PART 1: STEP-BY-STEP DESIGN
Paint—Shadow
Paint—Colorize
Paint—Pastel Filter
Paint—Tranparency
Paint—Radial Blur
Paint—Wave Distort
Draw—Stretch
Draw—Reflect
Draw—Skew
Draw—Rotate
Draw—Distort
Draw—Twirl Filter
What you need
Breaking apart draw artwork and editing the
pieces requires a draw program such as Adobe
Illustrator, CorelDRAW, or Macromedia FreeHand.
Editing and adding effects to photographic images
requires a paint or digital imaging program such as
Adobe Photoshop or Jasc Software’s Paint Shop Pro.
STEP 8
Choose a Technique
Custom Logos
There are many ways to design a logo.
Since this book speaks in large part to
non-designers, it focuses on techniques
that begin with a preexisting image:
clip art, photographs, or silhouettes. If,
however, you have some basic drawing
skills or the patience to learn, designing
a logo from scratch does allow you the
most creative freedom.
No matter which technique you
decide to pursue, its important to
understand the value of draw and
paint software programs (see Choose
Your Tools, page 20). They are logo
laboratories—the ideal places to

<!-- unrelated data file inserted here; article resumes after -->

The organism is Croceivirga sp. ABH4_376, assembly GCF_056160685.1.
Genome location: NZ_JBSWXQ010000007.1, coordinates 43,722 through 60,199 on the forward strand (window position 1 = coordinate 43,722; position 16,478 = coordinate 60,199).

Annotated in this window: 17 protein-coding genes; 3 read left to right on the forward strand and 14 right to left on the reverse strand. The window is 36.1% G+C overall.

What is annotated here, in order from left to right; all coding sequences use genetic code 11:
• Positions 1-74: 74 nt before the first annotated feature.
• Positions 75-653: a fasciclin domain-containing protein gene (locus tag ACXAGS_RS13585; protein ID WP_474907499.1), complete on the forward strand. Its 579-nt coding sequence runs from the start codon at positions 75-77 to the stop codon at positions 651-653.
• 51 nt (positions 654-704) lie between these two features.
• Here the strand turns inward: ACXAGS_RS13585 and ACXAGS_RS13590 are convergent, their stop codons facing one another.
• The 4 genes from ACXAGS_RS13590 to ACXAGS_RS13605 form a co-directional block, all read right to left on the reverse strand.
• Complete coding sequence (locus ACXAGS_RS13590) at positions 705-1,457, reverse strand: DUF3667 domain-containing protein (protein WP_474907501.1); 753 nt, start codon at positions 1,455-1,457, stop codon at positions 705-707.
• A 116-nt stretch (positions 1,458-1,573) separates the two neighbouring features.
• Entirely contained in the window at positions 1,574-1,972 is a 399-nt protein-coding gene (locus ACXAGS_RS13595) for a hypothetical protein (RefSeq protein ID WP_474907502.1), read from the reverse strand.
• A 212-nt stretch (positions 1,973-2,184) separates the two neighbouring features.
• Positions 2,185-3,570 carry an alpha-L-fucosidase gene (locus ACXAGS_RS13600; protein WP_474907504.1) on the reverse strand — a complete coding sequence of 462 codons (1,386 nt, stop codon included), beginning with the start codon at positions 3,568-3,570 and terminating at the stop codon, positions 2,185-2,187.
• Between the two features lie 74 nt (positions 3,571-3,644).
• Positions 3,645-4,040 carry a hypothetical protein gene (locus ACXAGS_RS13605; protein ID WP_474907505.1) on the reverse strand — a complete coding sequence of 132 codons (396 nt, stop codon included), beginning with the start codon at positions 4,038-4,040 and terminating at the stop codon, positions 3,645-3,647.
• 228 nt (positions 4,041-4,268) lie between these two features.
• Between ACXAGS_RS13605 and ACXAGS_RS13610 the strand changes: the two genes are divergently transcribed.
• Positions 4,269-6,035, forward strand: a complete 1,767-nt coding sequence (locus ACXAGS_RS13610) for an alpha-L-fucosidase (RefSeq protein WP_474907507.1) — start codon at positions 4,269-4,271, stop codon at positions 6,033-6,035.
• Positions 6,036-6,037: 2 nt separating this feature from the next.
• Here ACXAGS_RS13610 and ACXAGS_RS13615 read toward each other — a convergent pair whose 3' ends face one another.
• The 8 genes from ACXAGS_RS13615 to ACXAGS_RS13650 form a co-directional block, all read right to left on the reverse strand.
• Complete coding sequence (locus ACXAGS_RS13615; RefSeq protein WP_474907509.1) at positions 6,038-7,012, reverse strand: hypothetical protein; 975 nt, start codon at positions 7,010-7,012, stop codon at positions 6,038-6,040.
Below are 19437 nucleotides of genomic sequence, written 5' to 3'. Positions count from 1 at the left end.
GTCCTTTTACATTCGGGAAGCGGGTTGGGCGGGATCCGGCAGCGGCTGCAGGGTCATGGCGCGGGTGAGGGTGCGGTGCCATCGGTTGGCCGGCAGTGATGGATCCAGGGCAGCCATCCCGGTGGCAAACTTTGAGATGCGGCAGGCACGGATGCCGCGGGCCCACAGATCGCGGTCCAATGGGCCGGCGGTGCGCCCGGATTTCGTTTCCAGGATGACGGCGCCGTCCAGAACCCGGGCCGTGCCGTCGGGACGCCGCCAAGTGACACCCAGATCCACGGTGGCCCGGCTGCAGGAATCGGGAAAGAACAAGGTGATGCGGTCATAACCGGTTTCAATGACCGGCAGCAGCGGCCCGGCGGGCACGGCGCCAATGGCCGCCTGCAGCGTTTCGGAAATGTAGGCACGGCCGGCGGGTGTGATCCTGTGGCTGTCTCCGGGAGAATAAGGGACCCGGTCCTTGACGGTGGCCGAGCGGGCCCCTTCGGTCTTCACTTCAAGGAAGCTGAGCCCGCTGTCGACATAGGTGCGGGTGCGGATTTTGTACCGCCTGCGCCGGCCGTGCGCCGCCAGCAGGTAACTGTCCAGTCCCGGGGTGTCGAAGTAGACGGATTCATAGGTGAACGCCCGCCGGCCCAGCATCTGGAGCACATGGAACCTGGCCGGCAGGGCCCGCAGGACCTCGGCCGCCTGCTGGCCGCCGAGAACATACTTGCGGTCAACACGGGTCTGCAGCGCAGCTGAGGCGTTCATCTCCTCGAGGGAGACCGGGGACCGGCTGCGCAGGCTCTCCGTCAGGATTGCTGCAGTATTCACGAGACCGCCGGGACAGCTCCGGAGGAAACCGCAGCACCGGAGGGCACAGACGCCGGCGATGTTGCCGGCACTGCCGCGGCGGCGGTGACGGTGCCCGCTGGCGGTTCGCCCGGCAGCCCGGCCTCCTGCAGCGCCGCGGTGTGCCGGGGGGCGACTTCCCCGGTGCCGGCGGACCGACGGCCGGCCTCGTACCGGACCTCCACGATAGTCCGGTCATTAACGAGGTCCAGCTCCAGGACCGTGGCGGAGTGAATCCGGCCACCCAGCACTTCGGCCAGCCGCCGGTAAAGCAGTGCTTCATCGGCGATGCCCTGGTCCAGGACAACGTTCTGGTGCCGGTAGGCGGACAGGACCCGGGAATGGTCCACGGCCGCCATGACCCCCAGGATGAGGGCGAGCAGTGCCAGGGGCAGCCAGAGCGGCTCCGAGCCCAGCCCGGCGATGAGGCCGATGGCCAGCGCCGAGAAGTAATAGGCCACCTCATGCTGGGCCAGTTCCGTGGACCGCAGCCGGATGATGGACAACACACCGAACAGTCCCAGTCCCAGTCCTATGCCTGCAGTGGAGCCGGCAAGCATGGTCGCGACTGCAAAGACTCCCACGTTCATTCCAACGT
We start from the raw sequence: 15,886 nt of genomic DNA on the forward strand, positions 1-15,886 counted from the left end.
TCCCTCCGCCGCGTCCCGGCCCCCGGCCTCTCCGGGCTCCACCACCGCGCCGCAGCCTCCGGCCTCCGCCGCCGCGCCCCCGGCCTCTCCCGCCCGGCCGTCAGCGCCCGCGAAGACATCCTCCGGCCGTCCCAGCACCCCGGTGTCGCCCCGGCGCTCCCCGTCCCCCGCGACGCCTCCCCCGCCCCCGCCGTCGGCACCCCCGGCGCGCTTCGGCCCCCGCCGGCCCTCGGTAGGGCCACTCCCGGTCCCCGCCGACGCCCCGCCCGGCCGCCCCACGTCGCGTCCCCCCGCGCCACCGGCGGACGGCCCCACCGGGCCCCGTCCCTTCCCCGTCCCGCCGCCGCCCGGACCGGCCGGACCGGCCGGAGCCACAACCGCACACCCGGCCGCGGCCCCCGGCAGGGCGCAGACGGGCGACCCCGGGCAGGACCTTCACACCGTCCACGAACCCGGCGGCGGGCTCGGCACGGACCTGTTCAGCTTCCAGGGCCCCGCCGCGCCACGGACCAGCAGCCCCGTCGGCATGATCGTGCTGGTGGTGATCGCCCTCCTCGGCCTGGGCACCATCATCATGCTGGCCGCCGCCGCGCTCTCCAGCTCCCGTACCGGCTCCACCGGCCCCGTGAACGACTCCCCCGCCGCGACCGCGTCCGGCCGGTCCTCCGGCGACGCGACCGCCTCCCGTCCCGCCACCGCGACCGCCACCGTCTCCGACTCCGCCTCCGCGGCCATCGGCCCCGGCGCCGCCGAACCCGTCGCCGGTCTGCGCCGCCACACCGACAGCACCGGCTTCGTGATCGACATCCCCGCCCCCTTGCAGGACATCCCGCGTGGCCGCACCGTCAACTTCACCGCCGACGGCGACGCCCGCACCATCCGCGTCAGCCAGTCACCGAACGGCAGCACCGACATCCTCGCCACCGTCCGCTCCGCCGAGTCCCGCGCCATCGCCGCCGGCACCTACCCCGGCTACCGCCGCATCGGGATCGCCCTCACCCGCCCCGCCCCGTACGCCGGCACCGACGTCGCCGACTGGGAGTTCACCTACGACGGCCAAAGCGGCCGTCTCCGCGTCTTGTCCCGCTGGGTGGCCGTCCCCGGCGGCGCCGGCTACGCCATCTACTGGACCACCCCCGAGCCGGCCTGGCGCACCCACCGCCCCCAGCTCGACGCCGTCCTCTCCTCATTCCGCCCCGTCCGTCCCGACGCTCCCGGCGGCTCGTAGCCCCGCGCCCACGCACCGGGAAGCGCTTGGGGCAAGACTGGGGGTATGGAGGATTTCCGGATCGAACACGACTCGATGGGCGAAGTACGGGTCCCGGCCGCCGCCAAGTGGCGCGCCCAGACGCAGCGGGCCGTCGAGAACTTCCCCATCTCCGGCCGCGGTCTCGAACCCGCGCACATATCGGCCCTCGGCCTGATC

conduct visual experiments. With them,
you can apply effects that make even
the simplest of images interesting.
Shown here, in column one, are some
of the many effects possible with most
draw programs. In a paint program, you
can apply photographic effects such as
those in column two.
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STEP 8: CHOOSE A TECHNIQUE/CUSTOM LOGOS
Start with a sound idea. Refine the basic
shapes.
Create a bold variation.
The shapes are thinned
down slightly.
Would a chimney
make the image more
recognizable?
The height of the logo is
stretched slightly.
Other variations
are tried.
The image is distorted
to give it perspective.
Once you’ve developed a sound, basic
idea, open the appropriate software
program and start experimenting. Be sure
it is an idea worth pursuing—it can take
hours to find the right combination of
effects to make your design one-of-a-kind.
The illustration demonstrates just a
few of the stages of one idea from the
most basic idea (top left) to the finished
design (bottom right). In reality, it is quite
common to create many variations in
order to find the one that works.
SOURCE Illustration: Clock from Everyday Objects 2 by
PhotoDisc, 800-979-4413, 206-441-9355,
www.photodisc.com, © CMCD, all rights reserved.
Text and color
are added.
JOb : 04-35501 Title : DIY : Letter head & Logo
(Ps Overprint,MxB) (A)175# Dtp:116 Pg : 26-27
25

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